You know that nightmare where you have a homework assignment due in a few hours that you completely forgot about and that your entire grade depends upon? When I experience this dream it’s always a relief to wake up in bed, remembering that I haven’t had a homework assignment in years.
Maybe these experiences were just that influential. Or maybe I still have homework, just in a different way.
Being a fan of the Marvel Cinematic Universe has turned into a never-ending cavalcade of homework assignments in a lot of ways, a fact that is very apparent in the latest MCU entry The Marvels.
This is a film that is particularly indecipherable if one has not been keeping up with a slew of other Marvel Studio projects, and even if you have watched everything the experience is a disappointing one thanks to The Marvels‘ thin and unclear plot, weak script and complete lack of weight.
When the MCU’s most boring and one-dimensional bad guy starts to do bad things, it is up to Carol Danvers, AKA Captain Marvel, to save the day. This time she is joined by two other characters whose lives become entangled because… they are all associated with each other in the comics, I suppose.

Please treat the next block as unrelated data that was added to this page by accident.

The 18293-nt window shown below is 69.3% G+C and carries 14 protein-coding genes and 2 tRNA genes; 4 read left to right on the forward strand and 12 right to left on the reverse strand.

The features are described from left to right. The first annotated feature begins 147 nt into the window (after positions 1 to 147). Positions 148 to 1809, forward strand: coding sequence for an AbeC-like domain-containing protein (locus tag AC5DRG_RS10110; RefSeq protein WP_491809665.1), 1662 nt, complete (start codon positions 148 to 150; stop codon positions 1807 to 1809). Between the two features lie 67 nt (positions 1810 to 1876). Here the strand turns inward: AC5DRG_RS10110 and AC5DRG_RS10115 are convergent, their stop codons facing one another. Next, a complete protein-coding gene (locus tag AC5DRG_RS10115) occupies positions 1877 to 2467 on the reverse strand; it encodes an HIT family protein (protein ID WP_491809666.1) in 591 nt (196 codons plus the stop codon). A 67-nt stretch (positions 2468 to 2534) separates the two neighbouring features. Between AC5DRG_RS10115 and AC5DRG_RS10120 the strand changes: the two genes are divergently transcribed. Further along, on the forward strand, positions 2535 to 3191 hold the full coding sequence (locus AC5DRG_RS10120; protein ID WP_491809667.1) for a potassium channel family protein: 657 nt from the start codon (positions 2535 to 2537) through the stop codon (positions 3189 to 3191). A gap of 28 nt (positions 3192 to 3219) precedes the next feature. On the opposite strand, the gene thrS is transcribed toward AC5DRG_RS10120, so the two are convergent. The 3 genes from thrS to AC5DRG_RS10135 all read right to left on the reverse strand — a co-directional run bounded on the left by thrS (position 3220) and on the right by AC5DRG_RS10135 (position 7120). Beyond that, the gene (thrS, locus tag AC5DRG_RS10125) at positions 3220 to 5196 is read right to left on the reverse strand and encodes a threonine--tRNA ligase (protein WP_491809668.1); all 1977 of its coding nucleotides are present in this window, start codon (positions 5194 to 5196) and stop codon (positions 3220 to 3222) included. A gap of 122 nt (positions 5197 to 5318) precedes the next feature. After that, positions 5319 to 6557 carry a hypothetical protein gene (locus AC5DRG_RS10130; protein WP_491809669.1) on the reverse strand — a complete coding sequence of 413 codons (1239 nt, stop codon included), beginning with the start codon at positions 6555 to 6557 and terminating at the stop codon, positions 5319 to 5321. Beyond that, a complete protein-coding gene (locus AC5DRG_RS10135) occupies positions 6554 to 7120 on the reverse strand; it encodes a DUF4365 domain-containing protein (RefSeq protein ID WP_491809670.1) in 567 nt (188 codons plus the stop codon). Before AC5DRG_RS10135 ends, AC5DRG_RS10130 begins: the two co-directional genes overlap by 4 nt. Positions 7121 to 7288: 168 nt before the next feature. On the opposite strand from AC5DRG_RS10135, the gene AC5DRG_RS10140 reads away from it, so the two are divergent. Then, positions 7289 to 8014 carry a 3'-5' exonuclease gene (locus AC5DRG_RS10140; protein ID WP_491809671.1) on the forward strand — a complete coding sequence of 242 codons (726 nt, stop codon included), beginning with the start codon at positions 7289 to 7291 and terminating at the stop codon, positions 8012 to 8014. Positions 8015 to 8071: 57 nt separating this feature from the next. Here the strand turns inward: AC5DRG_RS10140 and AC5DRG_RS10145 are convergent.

Oh yes, there is something about magical bracelets and vaguely similar powers and portals, but it’s all very mushy and unclear. They go from point A to point B, stopping briefly at a planet with a bewilderingly insufferable gimmick, and just when you think things are ramping up the film ends, making one think that they must have missed a climax somewhere, because surely that last bit wasn’t meant to be it.
As a sequel to 2019’s Captain Marvel, The Marvels should ostensibly have a lot of focus on the titular character of the former film, yet Brie Larson’s character feels very diminished here as she shares the spotlight with Teyonah Parris (who plays Monica Rambeau and was last seen in Disney+’s WandaVision) and Iman Vellani (who plays Kamala Khan, the main character of Disney+’s Ms. Marvel.) The shared narrative and poor script that props it up does a disservice to both Larson and Parris’ characters, robbing the film of a believable emotional heart as well as character arcs that are all the more important given the flimsiness of the rest of the movie.
Only Vellani, the clear standout, is fun to watch, giving The Marvels an enjoyable energy that the film frankly doesn’t deserve.
The action is actually pretty well choreographed, speaking of good things, and the body swapping plot leads to some fun set pieces and situations. And there are kittens who only sometimes look like completely fake CGI constructs.
But overall The Marvels is nigh impossible to follow for newcomers and leaves the MCU faithful dumbfounded. It’s hard to imagine a less consequential plot set in this universe moving forward, and even the most diehard of fans might find it better to just wait for the film’s inevitable release on Disney+.
The Marvels is in theaters.
Article written by TJ Reid
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